Do you look like a million dollars?
A study written by graduate students of the University of Toronto found out that people can tell if another person is rich or poor by simply looking at their faces.
According to researchers Thora Bjornsdottir and Nicholas Rule of the university’s Faculty of Arts & Science, people are unaware that biases are in play during activities such as job hiring or even making friends.
“It indicates that something as subtle as the signals in your face about your social class can actually perpetuate it,” said Bjornsdottir, whose study was published in the Journal of Personality and Social Psychology. “Those first impressions can become a sort of self-fulfilling prophecy. It’s going to influence your interactions, and the opportunities you have.”
The money shot
Researchers have already established that a person’s social class can be hinted through numerous visual cues. Whether it’s someone having a penchant for flashy clothing or the choice of words they use when interacting with others. However, having a face that says you’re filthy rich or dirt poor is another level.
To understand the connection between someone’s face and his socioeconomic status, the authors of the paper collected photos of 80 Caucasian men and 80 Caucasian women. They were categorized into two groups: those who are considered upper class by having an annual salary of $150,000 and lower class with an annual income of $35,000. The said photos were rendered in grayscale and all subjects in the photos had no tattoos or piercings shown.
Meanwhile, they garnered another group of subjects from a multitude of ethnicities and background to look at the photos. Upon looking at the photos of the other subject group, they were asked to guess the social class of the people.
Using only their intuition, the respondents were able to correctly guess the socioeconomic categories of the subjects in the photos 68 percent of the time. The researchers pointed out that the percentage of respondents correctly matching people with their social class is higher than random chance.
“What we’re seeing is students who are just 18-22 years old have already accumulated enough life experience that it has visibly changed and shaped their face to the point you can tell what their socio-economic standing or social class is,” said Rule.
While people may be able to correctly guess other people’s socioeconomic status by only looking at their faces, they can only do so if the face shows no emotion at all. According to Rule, “Over time, your face comes to permanently reflect and reveal your experience.”
“The accurate perception of social class may therefore largely rest on subtle emotional expressions etched into the structure of individuals’ faces over time,” the authors wrote in their paper. “Individuals who enjoy greater subjective well-being may, therefore, experience more positive affect and accordingly exhibit more positive expressions.”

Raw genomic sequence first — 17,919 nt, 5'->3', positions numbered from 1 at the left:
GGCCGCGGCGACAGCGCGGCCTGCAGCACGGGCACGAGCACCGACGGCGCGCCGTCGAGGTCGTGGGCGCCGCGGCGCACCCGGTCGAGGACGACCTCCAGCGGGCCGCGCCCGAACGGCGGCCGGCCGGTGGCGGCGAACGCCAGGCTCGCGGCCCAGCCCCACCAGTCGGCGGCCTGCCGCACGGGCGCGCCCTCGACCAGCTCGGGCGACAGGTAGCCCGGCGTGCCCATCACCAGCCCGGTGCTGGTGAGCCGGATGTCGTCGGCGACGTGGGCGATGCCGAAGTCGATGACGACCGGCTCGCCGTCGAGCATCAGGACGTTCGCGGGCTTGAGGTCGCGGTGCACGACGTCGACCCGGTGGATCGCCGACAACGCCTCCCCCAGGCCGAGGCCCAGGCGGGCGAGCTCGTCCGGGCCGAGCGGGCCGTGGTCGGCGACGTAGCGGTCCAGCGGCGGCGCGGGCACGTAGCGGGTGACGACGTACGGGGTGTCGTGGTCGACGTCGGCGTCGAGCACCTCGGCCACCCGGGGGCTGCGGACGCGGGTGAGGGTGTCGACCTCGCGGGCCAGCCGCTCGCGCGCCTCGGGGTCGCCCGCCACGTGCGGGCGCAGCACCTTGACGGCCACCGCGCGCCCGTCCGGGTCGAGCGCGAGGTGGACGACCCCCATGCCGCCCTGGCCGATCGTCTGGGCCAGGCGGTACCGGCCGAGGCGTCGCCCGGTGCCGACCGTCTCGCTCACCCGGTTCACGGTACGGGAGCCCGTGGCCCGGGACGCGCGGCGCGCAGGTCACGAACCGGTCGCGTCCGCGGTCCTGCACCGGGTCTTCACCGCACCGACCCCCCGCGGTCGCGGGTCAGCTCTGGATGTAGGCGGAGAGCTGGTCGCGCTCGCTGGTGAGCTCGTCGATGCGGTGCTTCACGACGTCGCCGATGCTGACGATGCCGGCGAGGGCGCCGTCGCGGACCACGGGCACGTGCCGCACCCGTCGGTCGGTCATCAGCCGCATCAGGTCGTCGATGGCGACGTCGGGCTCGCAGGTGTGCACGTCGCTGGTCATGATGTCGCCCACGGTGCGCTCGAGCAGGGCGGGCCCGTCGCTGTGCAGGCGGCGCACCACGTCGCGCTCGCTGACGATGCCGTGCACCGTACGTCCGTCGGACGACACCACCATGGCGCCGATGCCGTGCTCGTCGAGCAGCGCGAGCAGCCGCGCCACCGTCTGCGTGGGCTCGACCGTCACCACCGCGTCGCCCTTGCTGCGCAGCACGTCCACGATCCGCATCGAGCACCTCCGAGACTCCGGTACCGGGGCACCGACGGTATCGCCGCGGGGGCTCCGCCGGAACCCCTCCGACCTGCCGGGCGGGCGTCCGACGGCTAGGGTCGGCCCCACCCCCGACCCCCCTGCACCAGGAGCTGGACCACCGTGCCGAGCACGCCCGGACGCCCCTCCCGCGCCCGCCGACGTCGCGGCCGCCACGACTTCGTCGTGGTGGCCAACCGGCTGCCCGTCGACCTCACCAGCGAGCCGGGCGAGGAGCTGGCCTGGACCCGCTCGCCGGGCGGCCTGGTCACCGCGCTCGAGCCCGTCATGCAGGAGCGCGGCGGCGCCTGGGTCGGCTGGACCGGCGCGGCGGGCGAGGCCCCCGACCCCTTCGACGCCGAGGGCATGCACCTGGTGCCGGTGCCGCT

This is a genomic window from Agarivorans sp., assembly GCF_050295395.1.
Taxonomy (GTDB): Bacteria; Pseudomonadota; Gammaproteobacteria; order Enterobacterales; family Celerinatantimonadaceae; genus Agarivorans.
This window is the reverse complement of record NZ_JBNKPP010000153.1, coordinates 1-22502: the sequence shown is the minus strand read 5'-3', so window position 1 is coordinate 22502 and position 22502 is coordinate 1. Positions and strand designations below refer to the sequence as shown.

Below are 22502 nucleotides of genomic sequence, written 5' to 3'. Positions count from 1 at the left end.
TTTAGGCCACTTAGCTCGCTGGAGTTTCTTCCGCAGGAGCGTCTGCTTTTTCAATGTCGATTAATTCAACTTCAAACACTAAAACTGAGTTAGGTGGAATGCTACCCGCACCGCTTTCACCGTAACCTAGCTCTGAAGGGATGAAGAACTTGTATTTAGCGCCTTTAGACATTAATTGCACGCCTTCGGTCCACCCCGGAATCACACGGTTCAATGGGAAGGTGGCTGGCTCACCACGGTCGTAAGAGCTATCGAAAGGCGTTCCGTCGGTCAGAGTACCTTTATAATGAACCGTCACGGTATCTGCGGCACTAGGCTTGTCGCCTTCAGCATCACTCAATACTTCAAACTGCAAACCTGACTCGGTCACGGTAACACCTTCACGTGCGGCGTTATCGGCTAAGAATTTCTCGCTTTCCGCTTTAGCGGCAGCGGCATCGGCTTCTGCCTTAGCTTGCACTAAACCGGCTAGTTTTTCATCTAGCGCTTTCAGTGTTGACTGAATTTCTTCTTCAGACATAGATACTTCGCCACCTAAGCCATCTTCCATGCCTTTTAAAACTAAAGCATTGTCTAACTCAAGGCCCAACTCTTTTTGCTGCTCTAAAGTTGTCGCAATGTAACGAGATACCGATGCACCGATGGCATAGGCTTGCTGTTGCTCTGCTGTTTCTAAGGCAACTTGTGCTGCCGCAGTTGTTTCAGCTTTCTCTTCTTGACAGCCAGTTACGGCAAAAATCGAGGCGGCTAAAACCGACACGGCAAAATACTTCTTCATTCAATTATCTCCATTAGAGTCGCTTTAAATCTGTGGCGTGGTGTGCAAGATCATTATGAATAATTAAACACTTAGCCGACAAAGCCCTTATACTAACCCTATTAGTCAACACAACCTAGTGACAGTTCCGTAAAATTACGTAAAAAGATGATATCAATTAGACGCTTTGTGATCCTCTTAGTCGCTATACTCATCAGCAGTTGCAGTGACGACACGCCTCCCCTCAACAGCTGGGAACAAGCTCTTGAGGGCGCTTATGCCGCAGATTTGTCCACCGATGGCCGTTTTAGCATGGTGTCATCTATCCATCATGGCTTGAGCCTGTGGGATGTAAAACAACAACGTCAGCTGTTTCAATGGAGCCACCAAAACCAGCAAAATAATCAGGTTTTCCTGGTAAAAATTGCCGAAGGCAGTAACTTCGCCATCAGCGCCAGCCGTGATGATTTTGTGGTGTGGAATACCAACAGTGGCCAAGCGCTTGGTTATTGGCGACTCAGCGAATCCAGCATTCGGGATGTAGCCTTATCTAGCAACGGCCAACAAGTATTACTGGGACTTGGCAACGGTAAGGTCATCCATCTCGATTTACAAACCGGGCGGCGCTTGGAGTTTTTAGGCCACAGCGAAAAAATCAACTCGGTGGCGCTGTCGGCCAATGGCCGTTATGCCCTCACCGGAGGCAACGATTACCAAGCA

To understand how “relics of those emotions” work, here’s an example. An adult who has been struggling financially since he was young would likely have a default frowning face because due to stress and anxiety. Due to repeated expression, a person’s skin will fold the same way.
More than a pretty face
Bjornsdottir and Rule may have established the connection between a person’s neutral face and social status. However, there are other cues that can indicate where he stands financially. Beyond a person’s bank statement, people can instantly size you up by conveying these social signs.
Michael Kraus from the Yale University School of Management found that a person’s first few spoken words can tip off people about his social status. By asking people from various backgrounds to say seven words, respondents were able to identify if they belong to upper or lower classes.
Another study by Kraus and Dacher Keltner of the University of California, Berkeley concluded that there is a connection between socioeconomic status and body language. Based on their research, people from the upper social tier would exhibit more disengagement-related behavior such as eye aversion, head slightly turned away, and pursed lips.
Not only are physical and verbal cues indicative of someone’s financial standing. In a report published by the Harvard Business Review, even how you word your resume can give people a hint about your financial background.
After testing the hypothesis on corporate law firms and practitioners themselves, the researchers found out that they would rather select the ones who have a seemingly wealthy background to fit with “the culture and clientele of large law firms.”
Sound finances, sound health
Your financial status may be pretty apparent through your resting rich face. However, there are many other ways your financial health can manifest. If you’re getting mentally worked up over money problems, your physical appearance will still have a tell no matter how hard you hide it.
The relationship between stress and physical has long been established—and becoming stressed out over money can make you look bad. In one of our previous articles, we’ve highlighted that money problems can lead to stress and further impaired financial decisions. This creates a feedback loop that will pin a person stuck in a cycle of debt and poor financial health.
According to financial planner Laurent Dionisio, worrying about your finances more instead of finding ways to get out of the rut can keep you in the same position.
“Bear in mind that the emotional and physical strain of worrying is not the solution to your financial problems. If you can’t have the control of your finances at the moment, the way you respond to your problem is within your control,” Dionisio said.
Stress can negatively alter your physical appearance. According to GQ, some of the visible effects of stress in your body include accelerated aging, bloated eyes, hair fall, premature gray hair, and acne breakout, among others.